We do not know what causes ALS in veterans or NFL players. But we do know that raising awareness of the risk faced by our veterans not only can let these heroes know about the significant VA benefits that are available, but also help us to find the cause of and treatment and cure for this horrific disease.I encourage your readers to visit the Wall of Honor at www.alsa.org.
There, people can read the stories and see the faces of hundreds of veterans living with ALS and those who already have been lost to the disease.
There, they can see that ALS does not simply strike the stars we watch on TV every Sunday, but also our family members, friends and neighbors who have served in the military -- our heroes.
Citizens' needs should take priority over foreign aid
It is estimated that the cost of Hurricane Sandy will be nearly $80 billion. Where can we as a nation get that kind of money? Stop sending federal tax dollars (foreign aid) to the rest of the world and take care of U.S. citizens' needs first.
My suggestion is that we do not put any federal government agency in charge of the funding, but instead let the local governments and Red Cross organizations apply for the funds. The damage is local, and that is where the funding needs to be used.
Congress must act soon to preserve wind energy jobs
America's energy independence hinges on the development of clean, renewable sources of energy that will reduce our dependence on oil, reduce dangerous air pollution, create American energy jobs and improve public health.
In Maine, we are fortunate to have enormous potential for wind energy production, both onshore and offshore.
Wind energy tax credits, like the production tax credit and investment tax credit, drive job creation and manufacturing in wind energy -- an industry that produces clean renewable energy and creates jobs.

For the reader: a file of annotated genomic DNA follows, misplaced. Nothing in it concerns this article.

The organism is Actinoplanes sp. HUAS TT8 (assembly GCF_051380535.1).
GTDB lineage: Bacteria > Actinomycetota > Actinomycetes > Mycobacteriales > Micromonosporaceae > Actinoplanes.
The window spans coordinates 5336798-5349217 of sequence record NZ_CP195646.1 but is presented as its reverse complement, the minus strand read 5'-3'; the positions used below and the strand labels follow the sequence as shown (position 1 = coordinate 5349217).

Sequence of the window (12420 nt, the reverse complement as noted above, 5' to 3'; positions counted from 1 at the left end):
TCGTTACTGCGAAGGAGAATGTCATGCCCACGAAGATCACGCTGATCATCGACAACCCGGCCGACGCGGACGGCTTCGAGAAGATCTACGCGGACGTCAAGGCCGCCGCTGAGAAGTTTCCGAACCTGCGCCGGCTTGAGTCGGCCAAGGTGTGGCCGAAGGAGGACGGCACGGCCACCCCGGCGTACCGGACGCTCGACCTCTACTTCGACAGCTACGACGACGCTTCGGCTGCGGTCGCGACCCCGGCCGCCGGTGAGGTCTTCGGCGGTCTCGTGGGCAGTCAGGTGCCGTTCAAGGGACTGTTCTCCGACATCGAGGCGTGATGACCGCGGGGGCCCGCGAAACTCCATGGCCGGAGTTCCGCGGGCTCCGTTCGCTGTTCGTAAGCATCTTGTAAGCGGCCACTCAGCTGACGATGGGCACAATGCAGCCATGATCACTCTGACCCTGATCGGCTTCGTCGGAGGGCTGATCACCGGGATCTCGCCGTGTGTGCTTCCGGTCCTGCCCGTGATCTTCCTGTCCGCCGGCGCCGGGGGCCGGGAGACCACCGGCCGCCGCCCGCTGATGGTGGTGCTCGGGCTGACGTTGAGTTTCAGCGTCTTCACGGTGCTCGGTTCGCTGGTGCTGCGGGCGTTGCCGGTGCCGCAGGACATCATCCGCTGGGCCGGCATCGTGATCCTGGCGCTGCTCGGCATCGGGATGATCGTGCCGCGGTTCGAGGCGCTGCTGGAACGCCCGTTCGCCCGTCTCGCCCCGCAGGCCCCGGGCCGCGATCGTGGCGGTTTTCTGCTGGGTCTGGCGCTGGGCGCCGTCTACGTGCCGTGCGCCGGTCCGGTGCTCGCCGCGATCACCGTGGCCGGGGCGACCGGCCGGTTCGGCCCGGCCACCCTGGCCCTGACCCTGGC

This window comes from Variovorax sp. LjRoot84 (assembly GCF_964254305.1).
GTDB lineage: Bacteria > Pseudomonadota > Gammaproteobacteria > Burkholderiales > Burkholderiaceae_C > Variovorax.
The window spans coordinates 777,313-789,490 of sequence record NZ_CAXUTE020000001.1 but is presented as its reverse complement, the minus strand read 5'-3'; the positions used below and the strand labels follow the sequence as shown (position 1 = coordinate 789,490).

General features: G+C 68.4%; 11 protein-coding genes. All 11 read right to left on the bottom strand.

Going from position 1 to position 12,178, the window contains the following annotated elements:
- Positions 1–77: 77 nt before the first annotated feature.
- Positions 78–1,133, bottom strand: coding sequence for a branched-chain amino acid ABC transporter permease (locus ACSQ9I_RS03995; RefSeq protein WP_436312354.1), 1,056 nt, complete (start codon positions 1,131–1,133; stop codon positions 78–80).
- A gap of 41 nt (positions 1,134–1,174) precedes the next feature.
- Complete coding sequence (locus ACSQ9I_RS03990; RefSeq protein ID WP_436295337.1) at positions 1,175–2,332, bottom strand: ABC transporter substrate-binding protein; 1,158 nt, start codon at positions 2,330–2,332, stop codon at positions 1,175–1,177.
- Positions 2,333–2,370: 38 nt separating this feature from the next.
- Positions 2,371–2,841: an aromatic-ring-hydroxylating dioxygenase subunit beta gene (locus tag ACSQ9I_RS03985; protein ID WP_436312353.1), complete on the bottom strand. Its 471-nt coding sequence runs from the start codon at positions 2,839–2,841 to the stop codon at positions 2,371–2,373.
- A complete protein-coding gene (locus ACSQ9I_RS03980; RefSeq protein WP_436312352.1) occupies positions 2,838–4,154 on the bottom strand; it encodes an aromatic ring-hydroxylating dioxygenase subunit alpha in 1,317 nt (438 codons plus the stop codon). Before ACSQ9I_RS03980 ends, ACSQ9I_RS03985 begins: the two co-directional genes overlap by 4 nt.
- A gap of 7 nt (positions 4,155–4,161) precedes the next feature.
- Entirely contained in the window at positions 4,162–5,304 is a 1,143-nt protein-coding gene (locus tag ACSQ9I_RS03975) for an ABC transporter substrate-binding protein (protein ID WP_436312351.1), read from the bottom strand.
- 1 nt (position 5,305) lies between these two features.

These tax credits for wind energy are set to expire at the end of this year. Maine's senators have led the way by co-sponsoring legislation to extend these credits, with critical action needed by the end of the year.
Unfortunately, the dirty oil industry believes we don't need to invest in or protect clean energy sources like wind, which actually create tens of thousands of American jobs while the extremely profitable, dirty oil industry receives billions in federal subsidies -- a practice that has gone on for more than 100 years.
Wind energy tax credits help level the playing field and have driven wind-industry job growth over the past decade. They are set to expire at the end of 2012 unless Congress acts now.
Approximately 75,000 wind industry jobs throughout the nation are in jeopardy because of congressional inaction on the production tax credit, which helps promote on-shore wind development, and the investment tax credit, which helps promote offshore wind development.
Americans want clean air, clean water and cleaner sources of energy. They support wind energy jobs. It's time for Congress to get to work and pass the production tax credit and investment tax credit so others can get back to work.
Diane H. Schetky